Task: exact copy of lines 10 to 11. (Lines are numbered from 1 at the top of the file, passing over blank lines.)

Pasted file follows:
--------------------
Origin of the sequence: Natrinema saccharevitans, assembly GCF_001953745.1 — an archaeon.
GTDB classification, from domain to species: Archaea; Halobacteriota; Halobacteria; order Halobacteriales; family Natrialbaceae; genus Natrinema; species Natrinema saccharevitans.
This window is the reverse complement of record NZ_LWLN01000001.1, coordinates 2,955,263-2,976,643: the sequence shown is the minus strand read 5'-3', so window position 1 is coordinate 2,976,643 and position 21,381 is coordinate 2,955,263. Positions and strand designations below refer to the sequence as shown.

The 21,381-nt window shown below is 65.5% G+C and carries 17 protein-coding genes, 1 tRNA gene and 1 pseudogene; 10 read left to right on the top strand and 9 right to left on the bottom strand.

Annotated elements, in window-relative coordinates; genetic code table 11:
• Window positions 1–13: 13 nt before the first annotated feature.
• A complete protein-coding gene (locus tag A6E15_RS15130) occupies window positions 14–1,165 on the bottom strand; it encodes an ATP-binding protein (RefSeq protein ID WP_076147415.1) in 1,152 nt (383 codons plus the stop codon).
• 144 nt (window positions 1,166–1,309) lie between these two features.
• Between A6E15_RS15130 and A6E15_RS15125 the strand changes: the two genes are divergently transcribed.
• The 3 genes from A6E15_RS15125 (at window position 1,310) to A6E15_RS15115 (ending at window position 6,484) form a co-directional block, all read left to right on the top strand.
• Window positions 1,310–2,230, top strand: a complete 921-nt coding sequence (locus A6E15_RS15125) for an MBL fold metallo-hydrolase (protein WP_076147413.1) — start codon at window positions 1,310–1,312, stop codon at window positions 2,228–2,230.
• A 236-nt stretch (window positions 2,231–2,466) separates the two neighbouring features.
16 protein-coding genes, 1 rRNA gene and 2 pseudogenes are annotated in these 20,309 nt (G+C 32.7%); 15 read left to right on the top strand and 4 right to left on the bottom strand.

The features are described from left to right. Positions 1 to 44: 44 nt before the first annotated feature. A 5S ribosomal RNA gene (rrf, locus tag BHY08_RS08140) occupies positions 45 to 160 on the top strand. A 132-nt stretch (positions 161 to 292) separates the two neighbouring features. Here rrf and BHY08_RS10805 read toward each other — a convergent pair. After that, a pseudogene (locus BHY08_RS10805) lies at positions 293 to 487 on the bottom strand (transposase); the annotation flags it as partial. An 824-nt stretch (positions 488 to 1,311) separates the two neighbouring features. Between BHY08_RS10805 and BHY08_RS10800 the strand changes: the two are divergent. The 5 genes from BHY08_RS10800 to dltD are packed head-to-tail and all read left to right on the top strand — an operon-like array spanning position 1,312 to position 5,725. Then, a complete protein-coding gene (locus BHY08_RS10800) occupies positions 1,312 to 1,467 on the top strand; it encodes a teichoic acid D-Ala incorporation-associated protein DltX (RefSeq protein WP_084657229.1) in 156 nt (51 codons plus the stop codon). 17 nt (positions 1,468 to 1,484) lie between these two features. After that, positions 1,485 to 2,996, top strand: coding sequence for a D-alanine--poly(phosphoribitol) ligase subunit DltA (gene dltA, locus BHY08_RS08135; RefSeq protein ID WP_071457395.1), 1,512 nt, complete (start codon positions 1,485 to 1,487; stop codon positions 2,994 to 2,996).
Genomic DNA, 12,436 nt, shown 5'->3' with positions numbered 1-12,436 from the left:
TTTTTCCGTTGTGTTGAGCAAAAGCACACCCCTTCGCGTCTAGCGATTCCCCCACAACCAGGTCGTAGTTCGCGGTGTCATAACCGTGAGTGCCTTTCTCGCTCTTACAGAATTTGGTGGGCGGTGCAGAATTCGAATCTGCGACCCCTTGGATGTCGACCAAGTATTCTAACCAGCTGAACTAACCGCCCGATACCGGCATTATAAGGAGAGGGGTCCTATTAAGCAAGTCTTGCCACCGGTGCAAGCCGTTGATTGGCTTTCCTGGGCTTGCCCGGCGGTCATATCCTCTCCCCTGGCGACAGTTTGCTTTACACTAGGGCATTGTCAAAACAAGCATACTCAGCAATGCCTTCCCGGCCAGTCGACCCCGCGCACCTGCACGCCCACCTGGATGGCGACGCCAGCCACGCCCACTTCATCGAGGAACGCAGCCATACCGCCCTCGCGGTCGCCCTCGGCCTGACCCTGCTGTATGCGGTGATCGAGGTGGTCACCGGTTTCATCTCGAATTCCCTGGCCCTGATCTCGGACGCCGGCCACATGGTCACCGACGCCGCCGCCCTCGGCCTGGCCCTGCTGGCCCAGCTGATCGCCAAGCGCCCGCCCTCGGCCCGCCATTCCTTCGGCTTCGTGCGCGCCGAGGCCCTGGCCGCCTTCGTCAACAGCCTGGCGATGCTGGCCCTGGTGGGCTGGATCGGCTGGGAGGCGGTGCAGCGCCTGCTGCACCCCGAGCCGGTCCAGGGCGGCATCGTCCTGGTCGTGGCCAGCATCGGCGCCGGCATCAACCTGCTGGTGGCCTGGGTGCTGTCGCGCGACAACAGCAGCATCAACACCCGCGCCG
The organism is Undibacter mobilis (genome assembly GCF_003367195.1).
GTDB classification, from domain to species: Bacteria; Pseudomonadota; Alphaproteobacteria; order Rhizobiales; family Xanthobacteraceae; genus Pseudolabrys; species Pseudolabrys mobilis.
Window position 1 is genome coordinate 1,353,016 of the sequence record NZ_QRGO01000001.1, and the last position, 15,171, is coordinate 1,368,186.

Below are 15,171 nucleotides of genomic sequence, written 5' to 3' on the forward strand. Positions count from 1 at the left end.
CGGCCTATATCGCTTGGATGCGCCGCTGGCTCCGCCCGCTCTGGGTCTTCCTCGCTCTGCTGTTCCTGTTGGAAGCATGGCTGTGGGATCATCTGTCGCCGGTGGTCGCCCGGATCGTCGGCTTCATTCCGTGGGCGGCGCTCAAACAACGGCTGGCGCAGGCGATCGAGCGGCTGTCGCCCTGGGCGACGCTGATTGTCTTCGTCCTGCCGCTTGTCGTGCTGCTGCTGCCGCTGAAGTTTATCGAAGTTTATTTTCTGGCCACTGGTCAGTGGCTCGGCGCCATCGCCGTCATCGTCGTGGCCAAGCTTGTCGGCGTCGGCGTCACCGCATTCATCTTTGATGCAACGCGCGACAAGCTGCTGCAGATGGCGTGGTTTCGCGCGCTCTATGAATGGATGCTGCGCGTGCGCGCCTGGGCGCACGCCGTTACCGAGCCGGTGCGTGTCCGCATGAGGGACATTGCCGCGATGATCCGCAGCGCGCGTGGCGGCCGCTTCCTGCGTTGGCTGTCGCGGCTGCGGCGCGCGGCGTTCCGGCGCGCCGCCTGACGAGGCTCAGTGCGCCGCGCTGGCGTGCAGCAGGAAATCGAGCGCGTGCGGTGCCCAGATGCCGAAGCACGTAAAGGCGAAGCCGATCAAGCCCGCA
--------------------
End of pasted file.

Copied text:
• The 3 genes from A6E15_RS15125 (at window position 1,310) to A6E15_RS15115 (ending at window position 6,484) form a co-directional block, all read left to right on the top strand.
• Window positions 1,310–2,230, top strand: a complete 921-nt coding sequence (locus A6E15_RS15125) for an MBL fold metallo-hydrolase (protein WP_076147413.1) — start codon at window positions 1,310–1,312, stop codon at window positions 2,228–2,230.